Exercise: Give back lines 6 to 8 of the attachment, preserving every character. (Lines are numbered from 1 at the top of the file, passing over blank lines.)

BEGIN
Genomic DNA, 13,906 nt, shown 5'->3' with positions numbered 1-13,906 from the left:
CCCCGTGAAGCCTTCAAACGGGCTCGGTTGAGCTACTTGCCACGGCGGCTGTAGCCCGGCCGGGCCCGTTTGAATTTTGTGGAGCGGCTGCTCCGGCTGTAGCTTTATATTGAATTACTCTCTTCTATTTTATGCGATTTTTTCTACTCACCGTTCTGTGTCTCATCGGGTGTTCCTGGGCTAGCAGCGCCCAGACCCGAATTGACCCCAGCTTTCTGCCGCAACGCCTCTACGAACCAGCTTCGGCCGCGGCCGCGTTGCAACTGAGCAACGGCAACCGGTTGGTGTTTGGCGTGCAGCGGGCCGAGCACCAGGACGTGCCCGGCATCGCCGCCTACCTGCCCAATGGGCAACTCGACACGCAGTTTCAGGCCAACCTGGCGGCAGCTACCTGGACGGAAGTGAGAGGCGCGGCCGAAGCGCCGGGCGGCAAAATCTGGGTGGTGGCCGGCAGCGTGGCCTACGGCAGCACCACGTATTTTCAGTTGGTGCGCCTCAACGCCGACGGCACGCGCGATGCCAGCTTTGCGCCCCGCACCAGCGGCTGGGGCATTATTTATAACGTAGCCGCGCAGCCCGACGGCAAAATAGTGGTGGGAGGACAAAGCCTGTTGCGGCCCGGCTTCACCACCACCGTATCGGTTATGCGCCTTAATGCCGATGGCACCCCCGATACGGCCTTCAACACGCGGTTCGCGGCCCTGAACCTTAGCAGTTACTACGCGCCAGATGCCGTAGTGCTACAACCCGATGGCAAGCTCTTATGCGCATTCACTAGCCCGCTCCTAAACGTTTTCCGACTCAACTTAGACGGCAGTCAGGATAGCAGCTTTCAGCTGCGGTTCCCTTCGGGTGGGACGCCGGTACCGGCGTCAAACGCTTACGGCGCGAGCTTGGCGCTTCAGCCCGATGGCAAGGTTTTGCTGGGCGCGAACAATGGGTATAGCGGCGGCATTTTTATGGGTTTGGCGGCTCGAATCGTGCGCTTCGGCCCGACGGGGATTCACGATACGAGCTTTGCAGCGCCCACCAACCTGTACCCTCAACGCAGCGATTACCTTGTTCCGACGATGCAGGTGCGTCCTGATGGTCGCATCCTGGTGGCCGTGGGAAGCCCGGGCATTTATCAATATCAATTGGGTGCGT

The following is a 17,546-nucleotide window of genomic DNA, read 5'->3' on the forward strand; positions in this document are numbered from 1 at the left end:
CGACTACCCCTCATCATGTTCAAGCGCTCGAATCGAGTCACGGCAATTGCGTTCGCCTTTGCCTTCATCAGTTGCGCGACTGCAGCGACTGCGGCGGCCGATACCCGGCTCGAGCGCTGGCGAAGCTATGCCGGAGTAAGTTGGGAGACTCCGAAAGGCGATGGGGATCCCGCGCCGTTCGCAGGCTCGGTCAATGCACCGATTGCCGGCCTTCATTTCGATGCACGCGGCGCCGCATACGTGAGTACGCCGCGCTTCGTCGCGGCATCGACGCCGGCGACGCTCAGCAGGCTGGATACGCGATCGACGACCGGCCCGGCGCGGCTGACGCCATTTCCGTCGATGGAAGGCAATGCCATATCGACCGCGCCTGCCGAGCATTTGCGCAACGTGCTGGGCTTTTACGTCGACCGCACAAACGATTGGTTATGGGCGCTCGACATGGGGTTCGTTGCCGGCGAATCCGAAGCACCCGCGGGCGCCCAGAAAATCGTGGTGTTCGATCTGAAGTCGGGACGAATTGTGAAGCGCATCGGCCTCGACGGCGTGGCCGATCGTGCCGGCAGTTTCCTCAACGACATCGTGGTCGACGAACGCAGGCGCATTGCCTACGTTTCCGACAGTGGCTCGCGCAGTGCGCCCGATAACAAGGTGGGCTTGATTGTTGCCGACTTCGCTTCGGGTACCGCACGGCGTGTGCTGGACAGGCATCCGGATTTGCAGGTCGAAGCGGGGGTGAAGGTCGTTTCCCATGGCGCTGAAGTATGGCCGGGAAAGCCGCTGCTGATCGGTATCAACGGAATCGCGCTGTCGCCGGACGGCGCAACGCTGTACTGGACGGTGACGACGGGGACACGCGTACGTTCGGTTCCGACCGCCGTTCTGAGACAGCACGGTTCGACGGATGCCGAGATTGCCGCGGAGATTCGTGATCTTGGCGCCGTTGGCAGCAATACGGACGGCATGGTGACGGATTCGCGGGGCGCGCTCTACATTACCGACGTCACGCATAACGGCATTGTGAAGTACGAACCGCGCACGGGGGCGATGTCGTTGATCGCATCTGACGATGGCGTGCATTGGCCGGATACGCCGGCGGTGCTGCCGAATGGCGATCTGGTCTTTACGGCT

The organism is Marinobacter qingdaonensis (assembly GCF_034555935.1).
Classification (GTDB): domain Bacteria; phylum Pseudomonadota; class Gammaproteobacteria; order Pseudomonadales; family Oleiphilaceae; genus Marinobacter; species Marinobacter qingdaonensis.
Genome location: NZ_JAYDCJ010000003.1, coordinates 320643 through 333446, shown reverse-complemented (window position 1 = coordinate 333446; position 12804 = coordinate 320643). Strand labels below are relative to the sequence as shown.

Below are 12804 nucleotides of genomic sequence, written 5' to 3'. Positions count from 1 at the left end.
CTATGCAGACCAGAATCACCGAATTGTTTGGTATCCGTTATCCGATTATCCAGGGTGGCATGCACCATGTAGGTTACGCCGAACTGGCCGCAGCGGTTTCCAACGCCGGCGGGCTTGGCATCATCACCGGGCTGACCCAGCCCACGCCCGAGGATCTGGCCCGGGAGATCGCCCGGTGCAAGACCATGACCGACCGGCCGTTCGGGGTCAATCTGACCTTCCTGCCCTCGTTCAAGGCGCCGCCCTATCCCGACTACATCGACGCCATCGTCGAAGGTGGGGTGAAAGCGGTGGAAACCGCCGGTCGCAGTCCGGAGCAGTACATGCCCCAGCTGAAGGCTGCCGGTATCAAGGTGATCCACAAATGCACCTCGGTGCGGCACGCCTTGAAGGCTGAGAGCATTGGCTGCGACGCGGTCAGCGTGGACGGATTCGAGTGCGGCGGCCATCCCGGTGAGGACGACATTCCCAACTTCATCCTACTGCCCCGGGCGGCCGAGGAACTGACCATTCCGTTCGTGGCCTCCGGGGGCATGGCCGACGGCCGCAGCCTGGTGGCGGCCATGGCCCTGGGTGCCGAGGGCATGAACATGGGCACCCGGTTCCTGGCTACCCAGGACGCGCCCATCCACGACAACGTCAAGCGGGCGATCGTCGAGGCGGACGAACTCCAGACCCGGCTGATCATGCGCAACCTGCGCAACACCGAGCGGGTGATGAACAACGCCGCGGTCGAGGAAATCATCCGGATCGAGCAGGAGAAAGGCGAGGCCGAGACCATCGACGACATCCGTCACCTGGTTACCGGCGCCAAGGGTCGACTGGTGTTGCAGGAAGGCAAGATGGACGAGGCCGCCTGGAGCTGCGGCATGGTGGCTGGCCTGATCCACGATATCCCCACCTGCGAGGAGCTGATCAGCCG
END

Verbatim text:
Classification (GTDB): domain Bacteria; phylum Pseudomonadota; class Gammaproteobacteria; order Pseudomonadales; family Oleiphilaceae; genus Marinobacter; species Marinobacter qingdaonensis.
Genome location: NZ_JAYDCJ010000003.1, coordinates 320643 through 333446, shown reverse-complemented (window position 1 = coordinate 333446; position 12804 = coordinate 320643). Strand labels below are relative to the sequence as shown.

Below are 12804 nucleotides of genomic sequence, written 5' to 3'. Positions count from 1 at the left end.